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Monday, May 15, 2017

Rise and Fall of Sutter’s Fort-Part 1

Sutter's Fort was the creation of Johann Augustus Sutter, a Swiss immigrant to Alta California. It was intended to become a 19th-century agricultural and trade colony in the Mexican Alta California province.

Sutter was born in Kandern, Germany, a few miles from the Swiss border, on February 15, 1803. He went to school in Neuchâtel, Switzerland and later joined the Swiss army, eventually becoming captain of the artillery.

After military service, he worked as an apprentice in a print shop, before clerking in a draper's shop, where he met his wife, Annette D'beld. The two were married in Burgdorf on October 24, 1826 and the couple would eventually have four children. Dabbling in a number of businesses, Sutter was unsuccessful and decided to seek his fortune in the United States. In May, 1834, he left his family destined for New York, promising to bring them later once he was settled.

Sutter arrived at New York in July 1834 at the age of 31.  soon made his way to St. Louis, Missouri. While there, he made two trading trips to Santa Fe, New Mexico in 1835 and 1836. In 1838, he traveled with a group of missionaries on the Oregon Trail to Fort Vancouver in Oregon Territory.

After spending the next five years in various business pursuits, Sutter worked his way across the western American wilderness by way of St. Louis, Oregon, Hawaii and Sitka, Alaska, finally arriving at Monterey, on July 3rd 1839.

The fort was built in 1839 on level ground northward toward the American River and westward toward the Sacramento River. The fort was originally called New Helvetia (New Switzerland). It was the first non-Indigenous community in the California Central Valley. The fort is famous for its association with the Donnor Party, the California Gold Rush and the formation of Sacramento.

His settlement was the beginning of what will become the future Mexican "land grant" baron ranches in California during the latter days of the Mexican period and into the American settlement of the greater part of California. The transition from world empires to the common man on the land had begun.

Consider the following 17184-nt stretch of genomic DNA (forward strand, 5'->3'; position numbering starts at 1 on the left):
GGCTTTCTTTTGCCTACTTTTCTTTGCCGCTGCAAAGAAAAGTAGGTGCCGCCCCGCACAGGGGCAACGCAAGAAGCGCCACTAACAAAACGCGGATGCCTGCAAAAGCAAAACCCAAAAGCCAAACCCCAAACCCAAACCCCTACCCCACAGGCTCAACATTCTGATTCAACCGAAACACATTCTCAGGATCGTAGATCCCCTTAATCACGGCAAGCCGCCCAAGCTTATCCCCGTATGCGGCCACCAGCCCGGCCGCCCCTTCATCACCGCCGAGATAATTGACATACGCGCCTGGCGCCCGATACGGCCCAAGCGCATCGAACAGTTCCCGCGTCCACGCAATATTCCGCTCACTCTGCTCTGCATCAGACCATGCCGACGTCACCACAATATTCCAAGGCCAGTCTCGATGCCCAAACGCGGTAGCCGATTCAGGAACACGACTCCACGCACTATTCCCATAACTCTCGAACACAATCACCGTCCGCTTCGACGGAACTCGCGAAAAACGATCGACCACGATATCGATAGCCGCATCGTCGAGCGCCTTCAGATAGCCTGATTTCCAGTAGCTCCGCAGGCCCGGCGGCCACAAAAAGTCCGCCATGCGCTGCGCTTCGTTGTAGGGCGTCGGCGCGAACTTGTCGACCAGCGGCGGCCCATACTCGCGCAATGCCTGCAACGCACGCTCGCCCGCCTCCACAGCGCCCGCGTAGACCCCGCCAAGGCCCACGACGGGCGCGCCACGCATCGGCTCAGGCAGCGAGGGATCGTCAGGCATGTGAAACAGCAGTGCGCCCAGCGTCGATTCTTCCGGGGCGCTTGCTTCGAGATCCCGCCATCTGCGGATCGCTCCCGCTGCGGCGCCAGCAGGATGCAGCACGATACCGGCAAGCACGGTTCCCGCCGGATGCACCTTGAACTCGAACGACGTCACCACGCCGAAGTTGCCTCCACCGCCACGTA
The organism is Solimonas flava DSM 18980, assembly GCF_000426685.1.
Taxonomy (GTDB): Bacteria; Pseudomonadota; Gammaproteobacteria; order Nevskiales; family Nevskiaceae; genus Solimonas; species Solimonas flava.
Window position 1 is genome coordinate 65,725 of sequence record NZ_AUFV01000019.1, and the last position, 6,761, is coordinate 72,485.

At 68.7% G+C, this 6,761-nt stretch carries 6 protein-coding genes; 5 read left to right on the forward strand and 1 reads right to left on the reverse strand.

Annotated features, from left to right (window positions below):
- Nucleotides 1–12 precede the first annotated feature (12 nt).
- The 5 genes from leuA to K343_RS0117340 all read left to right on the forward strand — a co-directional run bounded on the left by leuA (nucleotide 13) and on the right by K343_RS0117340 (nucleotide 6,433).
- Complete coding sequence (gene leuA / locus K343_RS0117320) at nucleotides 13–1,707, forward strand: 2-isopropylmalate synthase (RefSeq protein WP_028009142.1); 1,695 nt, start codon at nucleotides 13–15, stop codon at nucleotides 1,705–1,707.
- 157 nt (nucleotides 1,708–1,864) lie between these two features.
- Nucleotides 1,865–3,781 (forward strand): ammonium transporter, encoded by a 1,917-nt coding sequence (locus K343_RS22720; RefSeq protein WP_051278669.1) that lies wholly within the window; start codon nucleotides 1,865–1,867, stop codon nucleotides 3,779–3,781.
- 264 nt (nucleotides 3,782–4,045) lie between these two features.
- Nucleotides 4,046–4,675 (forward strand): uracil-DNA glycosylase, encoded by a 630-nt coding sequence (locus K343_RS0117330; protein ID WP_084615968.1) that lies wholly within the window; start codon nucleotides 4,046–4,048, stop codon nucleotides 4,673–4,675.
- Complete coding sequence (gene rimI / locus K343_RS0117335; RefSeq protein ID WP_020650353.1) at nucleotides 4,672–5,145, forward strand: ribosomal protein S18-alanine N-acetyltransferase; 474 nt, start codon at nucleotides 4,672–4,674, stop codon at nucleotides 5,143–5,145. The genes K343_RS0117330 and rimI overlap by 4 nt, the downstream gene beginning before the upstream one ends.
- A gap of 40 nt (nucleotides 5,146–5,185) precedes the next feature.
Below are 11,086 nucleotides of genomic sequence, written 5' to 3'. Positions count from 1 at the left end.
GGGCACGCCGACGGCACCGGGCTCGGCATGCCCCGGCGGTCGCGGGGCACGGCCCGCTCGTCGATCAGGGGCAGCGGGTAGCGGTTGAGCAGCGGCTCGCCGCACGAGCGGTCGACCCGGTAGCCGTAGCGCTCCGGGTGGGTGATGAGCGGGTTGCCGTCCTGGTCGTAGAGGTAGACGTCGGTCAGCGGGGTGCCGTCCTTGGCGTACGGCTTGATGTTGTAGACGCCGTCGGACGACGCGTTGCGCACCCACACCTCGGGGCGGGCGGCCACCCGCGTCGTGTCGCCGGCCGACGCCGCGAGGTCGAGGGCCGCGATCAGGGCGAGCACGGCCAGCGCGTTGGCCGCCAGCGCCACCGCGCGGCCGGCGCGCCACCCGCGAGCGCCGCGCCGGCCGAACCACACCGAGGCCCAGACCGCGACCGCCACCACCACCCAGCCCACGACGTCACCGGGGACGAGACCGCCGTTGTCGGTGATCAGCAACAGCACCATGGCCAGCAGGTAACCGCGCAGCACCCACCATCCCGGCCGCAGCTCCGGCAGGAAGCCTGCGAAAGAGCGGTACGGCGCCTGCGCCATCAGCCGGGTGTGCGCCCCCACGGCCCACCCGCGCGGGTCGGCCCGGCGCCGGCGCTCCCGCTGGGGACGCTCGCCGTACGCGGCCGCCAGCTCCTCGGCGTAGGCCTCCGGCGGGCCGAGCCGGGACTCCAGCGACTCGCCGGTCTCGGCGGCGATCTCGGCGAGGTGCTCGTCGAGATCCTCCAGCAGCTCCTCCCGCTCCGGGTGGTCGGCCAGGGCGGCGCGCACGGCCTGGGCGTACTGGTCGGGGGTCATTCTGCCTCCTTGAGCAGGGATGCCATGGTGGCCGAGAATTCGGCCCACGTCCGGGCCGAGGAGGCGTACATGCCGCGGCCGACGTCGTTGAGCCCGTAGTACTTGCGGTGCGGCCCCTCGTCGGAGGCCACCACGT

His intention was to establish an inland empire as far removed from the Spanish settlements as possible where he could conduct himself as he saw fit. The country was well populated by the Native Americans whom he planned to use to develop his empire. During his travels, Sutter had gathered around him a small core of persons dedicated to his cause and loyal to him. Sutter had to become a Mexican citizen to qualify for a land grant. With his position and plans laid out before the Mexican Governor Alvarado, Sutter set off for the interior to select a site for his empire.
Chartering two schooners named Isabella and Nicolas and purchasing a four-oared pinnace, Sutter embarked on August 9 with eight or ten kanakas (Hawaiians), three or four white men who had come with him and two or three others engaged at Yerba Buena besides the crews of the two schooners.
The vessels were loaded with stores of provisions, ammunition, implements and three small cannon, which had been brought from Hawaii. After exploring the Sacramento, Feather and American Rivers, Sutter selected a site for his planned settlement about a quarter mile inland on high ground near a pond fed from the American River. At first, tule houses were built by the kanakas in the Hawaiian style, but by the fall of 1839 an adobe structure 40 feet long with a tule roof was completed. It was divided into three apartments, in one of which Sutter lived, while the other two served as kitchen and blacksmith shop. The new settlement was christened in honor of Sutter's homeland, Nueva Helvecia or New Switzerland. 

Employing members of the Miwok, Maidu, and Kanakas tribes, he began to build the settlement and, to protect it, in 1840, Sutter began work on the walls of the Fort which included 18 foot walls surrounding shops, houses, mills, and craftsmen. He was concerned for the safety of the settlers because of possible attacks from the overwhelming numbers of Native Americans in the area, many of whom resented intruders into their territory. The Native American tribes made endless raids on each other and on the Europeans when they appeared. Slavery was practiced by the indigenous people on each other and then by the Europeans.
In August of that year, Sutter went down to Monterey where he took the final steps to become a Mexican citizen on August 27th. The fact that Sutter was a good Swiss Catholic and had good references for his character helped to speed things along. In addition, Sutter was duly authorized by Jimeno Casarin, Governor Alvarado's secretary, to "represent the departmental government at Nueva Helvecia, being endowed with all the civil authority necessary for the local administration of justice, the prevention of robberies by adventurers from the United States, the repression of hostilities by savage Indians, and the checking of the illegal trapping and fishing carried on by the Company of Columbia, for which purpose he might even resort to force of arms if necessary." He assumed the position of Justice of the Peace on the Sacramento River frontier. Sutter had probably a force of twenty white men at New Helvetia by the end of 1840 with which to enforce the peace.